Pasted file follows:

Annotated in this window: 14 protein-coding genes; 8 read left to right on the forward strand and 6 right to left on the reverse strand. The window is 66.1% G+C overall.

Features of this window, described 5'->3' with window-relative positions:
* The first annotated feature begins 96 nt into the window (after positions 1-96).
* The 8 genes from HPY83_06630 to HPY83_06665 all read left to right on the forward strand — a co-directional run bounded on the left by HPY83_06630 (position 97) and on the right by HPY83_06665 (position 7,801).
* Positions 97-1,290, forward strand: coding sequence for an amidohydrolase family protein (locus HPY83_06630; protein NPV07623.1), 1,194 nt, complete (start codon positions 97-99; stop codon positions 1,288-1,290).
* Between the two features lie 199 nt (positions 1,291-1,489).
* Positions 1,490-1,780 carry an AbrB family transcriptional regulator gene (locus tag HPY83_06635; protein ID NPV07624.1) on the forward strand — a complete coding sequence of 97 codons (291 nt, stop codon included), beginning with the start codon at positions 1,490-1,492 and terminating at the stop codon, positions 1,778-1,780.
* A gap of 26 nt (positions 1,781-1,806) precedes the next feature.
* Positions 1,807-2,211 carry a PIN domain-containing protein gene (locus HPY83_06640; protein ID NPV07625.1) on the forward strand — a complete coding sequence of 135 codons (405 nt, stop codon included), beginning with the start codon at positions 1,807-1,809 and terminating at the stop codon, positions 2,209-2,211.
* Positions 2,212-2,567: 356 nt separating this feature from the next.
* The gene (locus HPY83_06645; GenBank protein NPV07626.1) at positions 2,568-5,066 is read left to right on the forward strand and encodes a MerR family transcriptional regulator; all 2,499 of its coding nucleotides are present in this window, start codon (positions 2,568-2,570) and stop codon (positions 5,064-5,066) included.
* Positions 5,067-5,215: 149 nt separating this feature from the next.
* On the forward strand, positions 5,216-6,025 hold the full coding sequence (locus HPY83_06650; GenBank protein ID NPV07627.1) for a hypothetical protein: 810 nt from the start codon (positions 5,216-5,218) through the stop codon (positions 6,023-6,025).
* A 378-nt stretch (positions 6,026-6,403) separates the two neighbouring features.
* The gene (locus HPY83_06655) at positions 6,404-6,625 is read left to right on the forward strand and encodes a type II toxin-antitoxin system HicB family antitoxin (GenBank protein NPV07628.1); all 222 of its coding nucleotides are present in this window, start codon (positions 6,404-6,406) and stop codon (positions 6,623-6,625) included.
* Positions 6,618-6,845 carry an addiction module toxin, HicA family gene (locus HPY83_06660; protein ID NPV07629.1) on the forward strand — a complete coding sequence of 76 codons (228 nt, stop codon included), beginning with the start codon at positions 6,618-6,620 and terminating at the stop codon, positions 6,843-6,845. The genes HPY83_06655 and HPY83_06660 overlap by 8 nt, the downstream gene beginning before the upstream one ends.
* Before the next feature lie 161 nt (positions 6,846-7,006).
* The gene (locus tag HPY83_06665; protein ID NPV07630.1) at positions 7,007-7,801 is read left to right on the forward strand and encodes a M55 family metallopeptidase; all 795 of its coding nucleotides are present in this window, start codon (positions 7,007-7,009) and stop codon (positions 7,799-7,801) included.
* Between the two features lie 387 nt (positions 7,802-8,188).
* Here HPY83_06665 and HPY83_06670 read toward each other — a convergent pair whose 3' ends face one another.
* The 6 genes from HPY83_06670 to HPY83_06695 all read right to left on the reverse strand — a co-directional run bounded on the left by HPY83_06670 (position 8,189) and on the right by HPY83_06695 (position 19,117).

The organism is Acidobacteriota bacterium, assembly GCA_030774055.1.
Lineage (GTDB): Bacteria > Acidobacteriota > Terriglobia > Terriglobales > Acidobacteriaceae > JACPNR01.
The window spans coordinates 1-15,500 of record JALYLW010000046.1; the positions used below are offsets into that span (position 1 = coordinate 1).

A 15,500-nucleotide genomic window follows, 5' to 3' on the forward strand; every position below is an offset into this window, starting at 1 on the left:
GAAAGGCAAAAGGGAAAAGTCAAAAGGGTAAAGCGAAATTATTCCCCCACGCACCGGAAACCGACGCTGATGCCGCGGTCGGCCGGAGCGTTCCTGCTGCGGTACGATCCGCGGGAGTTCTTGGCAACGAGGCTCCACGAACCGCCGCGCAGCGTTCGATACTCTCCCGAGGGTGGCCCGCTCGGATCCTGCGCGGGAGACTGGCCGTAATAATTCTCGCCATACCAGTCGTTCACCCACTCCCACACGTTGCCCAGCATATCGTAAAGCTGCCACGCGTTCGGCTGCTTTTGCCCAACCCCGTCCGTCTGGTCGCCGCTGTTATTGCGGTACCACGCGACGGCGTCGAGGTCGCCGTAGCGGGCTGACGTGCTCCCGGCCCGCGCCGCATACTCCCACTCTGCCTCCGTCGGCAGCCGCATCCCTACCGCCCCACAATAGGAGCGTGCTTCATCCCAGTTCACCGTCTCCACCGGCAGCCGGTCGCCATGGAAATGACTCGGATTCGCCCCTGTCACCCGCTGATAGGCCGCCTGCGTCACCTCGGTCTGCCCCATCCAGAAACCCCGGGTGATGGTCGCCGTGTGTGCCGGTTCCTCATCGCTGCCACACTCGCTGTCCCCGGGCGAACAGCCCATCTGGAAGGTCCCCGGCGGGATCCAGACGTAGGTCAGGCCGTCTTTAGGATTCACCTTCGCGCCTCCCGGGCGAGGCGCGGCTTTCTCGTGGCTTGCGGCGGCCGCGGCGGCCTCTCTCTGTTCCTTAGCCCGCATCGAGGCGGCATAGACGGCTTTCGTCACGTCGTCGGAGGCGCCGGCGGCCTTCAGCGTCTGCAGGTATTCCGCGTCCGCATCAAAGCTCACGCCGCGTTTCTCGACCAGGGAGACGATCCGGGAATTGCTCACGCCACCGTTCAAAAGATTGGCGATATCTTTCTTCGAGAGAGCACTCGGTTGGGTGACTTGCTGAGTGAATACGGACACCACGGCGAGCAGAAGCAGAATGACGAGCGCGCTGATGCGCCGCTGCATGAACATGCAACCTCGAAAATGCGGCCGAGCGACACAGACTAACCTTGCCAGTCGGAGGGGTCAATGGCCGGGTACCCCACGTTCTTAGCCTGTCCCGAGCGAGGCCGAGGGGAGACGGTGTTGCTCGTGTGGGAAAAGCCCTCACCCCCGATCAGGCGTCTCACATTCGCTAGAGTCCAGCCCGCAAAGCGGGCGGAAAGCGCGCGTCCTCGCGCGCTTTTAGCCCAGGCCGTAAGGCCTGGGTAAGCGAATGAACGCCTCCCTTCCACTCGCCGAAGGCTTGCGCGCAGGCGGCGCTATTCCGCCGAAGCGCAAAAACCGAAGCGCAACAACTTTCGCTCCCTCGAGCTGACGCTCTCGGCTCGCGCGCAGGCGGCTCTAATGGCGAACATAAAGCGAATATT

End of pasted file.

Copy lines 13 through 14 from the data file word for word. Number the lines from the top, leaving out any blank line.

* On the forward strand, positions 5,216-6,025 hold the full coding sequence (locus HPY83_06650; GenBank protein ID NPV07627.1) for a hypothetical protein: 810 nt from the start codon (positions 5,216-5,218) through the stop codon (positions 6,023-6,025).
* A 378-nt stretch (positions 6,026-6,403) separates the two neighbouring features.